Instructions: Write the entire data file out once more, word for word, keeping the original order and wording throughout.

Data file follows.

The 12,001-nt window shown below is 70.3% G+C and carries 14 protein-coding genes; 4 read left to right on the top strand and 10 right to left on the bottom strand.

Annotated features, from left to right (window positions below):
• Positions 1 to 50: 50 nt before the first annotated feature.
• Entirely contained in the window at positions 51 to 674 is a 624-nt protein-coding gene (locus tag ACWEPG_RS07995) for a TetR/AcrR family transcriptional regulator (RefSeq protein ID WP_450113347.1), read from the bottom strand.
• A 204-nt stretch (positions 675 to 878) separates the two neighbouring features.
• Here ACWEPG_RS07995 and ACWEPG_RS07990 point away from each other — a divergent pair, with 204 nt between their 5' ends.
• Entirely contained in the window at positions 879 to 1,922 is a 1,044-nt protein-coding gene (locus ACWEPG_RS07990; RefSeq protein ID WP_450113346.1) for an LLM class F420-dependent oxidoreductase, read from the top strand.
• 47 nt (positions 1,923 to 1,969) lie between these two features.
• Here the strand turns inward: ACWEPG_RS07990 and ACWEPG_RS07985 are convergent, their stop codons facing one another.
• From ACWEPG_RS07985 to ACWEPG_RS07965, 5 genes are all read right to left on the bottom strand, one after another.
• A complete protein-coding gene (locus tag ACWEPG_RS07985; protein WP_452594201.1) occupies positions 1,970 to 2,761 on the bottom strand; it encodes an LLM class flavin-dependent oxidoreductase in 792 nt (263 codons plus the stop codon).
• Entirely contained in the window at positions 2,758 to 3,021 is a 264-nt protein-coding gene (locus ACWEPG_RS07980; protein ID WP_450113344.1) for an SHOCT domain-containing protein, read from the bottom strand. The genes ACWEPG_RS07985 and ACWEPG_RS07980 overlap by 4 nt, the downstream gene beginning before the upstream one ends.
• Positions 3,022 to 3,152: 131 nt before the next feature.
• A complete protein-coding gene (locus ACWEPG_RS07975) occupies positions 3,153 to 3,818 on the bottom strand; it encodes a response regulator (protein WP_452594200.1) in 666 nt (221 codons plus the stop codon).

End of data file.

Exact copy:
The 12,001-nt window shown below is 70.3% G+C and carries 14 protein-coding genes; 4 read left to right on the top strand and 10 right to left on the bottom strand.

Annotated features, from left to right (window positions below):
• Positions 1 to 50: 50 nt before the first annotated feature.
• Entirely contained in the window at positions 51 to 674 is a 624-nt protein-coding gene (locus tag ACWEPG_RS07995) for a TetR/AcrR family transcriptional regulator (RefSeq protein ID WP_450113347.1), read from the bottom strand.
• A 204-nt stretch (positions 675 to 878) separates the two neighbouring features.
• Here ACWEPG_RS07995 and ACWEPG_RS07990 point away from each other — a divergent pair, with 204 nt between their 5' ends.
• Entirely contained in the window at positions 879 to 1,922 is a 1,044-nt protein-coding gene (locus ACWEPG_RS07990; RefSeq protein ID WP_450113346.1) for an LLM class F420-dependent oxidoreductase, read from the top strand.
• 47 nt (positions 1,923 to 1,969) lie between these two features.
• Here the strand turns inward: ACWEPG_RS07990 and ACWEPG_RS07985 are convergent, their stop codons facing one another.
• From ACWEPG_RS07985 to ACWEPG_RS07965, 5 genes are all read right to left on the bottom strand, one after another.
• A complete protein-coding gene (locus tag ACWEPG_RS07985; protein WP_452594201.1) occupies positions 1,970 to 2,761 on the bottom strand; it encodes an LLM class flavin-dependent oxidoreductase in 792 nt (263 codons plus the stop codon).
• Entirely contained in the window at positions 2,758 to 3,021 is a 264-nt protein-coding gene (locus ACWEPG_RS07980; protein ID WP_450113344.1) for an SHOCT domain-containing protein, read from the bottom strand. The genes ACWEPG_RS07985 and ACWEPG_RS07980 overlap by 4 nt, the downstream gene beginning before the upstream one ends.
• Positions 3,022 to 3,152: 131 nt before the next feature.
• A complete protein-coding gene (locus ACWEPG_RS07975) occupies positions 3,153 to 3,818 on the bottom strand; it encodes a response regulator (protein WP_452594200.1) in 666 nt (221 codons plus the stop codon).